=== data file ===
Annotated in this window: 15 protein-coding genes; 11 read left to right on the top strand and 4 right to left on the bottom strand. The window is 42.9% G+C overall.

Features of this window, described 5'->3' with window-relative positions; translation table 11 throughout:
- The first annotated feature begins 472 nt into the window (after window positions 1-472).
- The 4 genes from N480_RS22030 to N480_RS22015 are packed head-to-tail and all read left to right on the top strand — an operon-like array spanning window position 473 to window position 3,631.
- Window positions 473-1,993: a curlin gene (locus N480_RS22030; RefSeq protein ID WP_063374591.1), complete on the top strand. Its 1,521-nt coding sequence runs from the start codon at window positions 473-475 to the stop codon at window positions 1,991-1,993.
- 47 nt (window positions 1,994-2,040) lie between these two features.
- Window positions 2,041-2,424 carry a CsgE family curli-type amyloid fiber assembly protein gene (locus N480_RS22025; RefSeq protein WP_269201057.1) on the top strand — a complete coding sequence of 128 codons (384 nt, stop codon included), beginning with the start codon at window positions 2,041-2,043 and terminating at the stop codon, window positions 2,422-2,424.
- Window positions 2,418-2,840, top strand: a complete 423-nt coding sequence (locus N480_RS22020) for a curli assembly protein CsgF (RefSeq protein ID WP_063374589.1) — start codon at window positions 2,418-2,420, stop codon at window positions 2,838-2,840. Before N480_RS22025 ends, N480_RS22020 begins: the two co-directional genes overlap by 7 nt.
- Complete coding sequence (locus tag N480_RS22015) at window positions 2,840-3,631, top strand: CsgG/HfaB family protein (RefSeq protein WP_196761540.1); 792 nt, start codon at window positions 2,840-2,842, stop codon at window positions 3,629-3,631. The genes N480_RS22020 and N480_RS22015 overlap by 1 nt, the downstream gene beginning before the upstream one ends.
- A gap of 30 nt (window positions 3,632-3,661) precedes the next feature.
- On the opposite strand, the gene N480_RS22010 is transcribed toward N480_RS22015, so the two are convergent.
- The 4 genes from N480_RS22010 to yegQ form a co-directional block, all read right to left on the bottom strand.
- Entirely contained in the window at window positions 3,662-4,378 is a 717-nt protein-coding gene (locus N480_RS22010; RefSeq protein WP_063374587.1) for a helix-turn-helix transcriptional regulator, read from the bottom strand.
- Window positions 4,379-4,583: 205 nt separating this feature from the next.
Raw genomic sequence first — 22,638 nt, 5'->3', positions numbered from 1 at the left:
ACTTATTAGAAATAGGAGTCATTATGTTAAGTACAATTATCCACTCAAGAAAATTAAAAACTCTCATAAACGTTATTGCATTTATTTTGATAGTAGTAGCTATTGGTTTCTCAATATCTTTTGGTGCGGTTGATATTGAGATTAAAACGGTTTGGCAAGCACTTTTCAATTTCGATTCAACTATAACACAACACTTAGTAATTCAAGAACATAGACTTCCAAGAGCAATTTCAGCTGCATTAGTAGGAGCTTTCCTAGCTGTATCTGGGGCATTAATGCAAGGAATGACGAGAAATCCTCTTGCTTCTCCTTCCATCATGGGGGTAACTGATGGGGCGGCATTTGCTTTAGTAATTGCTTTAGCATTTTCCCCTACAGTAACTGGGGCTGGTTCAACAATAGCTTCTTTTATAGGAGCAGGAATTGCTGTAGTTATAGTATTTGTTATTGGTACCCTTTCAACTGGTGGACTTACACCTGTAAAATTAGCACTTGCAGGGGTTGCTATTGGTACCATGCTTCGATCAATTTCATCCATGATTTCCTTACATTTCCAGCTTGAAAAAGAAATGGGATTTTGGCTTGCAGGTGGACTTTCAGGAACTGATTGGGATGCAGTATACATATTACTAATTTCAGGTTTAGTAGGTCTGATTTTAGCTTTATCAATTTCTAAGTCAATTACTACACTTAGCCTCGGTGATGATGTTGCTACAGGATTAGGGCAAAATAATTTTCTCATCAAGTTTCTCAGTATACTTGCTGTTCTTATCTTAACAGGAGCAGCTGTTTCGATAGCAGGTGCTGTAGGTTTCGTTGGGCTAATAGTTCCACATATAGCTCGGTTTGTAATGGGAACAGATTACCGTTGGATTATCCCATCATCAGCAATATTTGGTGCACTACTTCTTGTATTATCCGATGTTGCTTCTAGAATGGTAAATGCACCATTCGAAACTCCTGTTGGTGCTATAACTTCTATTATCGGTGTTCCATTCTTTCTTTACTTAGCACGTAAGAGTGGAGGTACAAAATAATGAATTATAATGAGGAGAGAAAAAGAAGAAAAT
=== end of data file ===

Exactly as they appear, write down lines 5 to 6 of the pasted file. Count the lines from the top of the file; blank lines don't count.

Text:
- Window positions 473-1,993: a curlin gene (locus N480_RS22030; RefSeq protein ID WP_063374591.1), complete on the top strand. Its 1,521-nt coding sequence runs from the start codon at window positions 473-475 to the stop codon at window positions 1,991-1,993.
- 47 nt (window positions 1,994-2,040) lie between these two features.